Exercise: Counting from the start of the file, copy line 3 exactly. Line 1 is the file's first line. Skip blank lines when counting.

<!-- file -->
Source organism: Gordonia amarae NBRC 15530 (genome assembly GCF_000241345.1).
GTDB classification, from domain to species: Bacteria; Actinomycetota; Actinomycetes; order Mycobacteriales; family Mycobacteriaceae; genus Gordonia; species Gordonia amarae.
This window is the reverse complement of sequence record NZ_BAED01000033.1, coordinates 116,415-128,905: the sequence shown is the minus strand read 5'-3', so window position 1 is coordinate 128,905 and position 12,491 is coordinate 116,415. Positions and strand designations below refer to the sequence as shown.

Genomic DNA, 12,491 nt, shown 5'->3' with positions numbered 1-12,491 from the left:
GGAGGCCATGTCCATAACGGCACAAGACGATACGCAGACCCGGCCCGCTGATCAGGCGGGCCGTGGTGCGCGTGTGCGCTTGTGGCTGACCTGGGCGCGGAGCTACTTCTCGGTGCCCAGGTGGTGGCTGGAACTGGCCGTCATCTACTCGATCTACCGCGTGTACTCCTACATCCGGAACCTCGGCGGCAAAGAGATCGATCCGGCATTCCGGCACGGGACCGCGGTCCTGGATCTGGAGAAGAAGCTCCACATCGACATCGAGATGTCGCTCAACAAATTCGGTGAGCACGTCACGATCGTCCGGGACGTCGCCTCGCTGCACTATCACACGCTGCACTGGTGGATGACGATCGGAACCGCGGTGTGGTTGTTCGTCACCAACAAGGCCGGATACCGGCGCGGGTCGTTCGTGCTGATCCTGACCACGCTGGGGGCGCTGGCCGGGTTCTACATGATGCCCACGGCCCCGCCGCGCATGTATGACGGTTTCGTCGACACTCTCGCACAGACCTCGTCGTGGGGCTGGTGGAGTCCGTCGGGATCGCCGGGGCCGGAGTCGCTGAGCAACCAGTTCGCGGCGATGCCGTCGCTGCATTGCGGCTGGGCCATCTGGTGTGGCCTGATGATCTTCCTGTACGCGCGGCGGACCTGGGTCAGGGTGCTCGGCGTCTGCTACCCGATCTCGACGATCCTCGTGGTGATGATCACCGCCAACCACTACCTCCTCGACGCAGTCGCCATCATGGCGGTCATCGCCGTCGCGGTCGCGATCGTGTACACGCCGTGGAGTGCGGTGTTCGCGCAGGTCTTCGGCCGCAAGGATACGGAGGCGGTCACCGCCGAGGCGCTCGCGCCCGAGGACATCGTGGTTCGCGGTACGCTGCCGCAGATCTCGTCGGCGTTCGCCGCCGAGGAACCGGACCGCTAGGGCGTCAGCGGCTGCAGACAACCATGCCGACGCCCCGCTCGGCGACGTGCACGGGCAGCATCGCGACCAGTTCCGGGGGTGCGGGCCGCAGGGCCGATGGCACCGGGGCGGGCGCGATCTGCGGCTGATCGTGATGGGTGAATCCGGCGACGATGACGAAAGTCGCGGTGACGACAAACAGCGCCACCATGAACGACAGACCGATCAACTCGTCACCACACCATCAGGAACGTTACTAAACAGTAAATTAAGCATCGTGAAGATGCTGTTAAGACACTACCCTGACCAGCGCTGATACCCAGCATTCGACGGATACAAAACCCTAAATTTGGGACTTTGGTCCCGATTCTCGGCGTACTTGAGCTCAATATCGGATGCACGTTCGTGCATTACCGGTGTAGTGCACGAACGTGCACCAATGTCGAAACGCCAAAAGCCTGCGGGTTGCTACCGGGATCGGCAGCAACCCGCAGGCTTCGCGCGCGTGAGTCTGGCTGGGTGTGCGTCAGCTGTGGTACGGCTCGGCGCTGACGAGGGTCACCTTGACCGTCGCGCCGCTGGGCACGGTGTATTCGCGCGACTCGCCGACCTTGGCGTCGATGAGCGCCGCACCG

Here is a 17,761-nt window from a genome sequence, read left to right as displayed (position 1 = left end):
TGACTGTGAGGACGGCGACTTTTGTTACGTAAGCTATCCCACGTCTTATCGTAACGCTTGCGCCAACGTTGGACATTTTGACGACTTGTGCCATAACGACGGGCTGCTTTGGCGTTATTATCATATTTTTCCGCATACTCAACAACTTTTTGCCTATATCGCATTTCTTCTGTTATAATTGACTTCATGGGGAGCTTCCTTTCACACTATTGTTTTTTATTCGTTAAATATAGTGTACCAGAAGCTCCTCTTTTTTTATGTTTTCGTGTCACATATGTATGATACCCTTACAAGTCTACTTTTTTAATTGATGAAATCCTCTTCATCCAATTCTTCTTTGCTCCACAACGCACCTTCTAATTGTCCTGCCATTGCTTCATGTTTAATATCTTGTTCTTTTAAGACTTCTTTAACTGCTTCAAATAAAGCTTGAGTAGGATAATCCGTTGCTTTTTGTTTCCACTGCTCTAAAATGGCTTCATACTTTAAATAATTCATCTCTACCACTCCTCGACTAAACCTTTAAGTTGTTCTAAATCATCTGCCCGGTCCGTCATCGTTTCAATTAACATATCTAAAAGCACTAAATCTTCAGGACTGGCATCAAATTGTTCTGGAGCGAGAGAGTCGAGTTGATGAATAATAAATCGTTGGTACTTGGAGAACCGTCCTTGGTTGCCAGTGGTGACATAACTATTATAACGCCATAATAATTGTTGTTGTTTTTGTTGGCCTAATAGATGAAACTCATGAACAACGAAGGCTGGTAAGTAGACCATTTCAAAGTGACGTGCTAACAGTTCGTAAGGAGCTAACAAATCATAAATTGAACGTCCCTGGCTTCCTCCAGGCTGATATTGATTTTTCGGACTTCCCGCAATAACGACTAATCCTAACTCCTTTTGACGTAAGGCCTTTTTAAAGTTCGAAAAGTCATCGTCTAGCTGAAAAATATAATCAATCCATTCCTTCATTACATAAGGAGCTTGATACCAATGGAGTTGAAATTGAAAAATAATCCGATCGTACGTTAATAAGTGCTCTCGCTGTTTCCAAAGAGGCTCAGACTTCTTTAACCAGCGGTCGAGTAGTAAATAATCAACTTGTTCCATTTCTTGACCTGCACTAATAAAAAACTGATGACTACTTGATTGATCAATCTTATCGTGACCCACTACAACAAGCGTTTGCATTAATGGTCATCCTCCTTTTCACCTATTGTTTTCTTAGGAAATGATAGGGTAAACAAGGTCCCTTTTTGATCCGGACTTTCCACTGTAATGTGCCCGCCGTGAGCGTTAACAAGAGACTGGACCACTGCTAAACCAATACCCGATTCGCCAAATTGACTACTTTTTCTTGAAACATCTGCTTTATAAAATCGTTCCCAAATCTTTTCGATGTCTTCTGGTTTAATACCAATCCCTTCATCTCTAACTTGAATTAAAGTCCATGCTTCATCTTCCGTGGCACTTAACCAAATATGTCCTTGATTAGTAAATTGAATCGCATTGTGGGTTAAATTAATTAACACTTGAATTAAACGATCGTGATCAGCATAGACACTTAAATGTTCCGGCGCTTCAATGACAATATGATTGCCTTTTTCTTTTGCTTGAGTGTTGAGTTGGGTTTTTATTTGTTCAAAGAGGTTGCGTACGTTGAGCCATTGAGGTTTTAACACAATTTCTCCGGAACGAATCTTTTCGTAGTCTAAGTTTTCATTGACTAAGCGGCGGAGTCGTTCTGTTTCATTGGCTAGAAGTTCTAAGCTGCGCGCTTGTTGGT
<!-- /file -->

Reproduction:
This window is the reverse complement of sequence record NZ_BAED01000033.1, coordinates 116,415-128,905: the sequence shown is the minus strand read 5'-3', so window position 1 is coordinate 128,905 and position 12,491 is coordinate 116,415. Positions and strand designations below refer to the sequence as shown.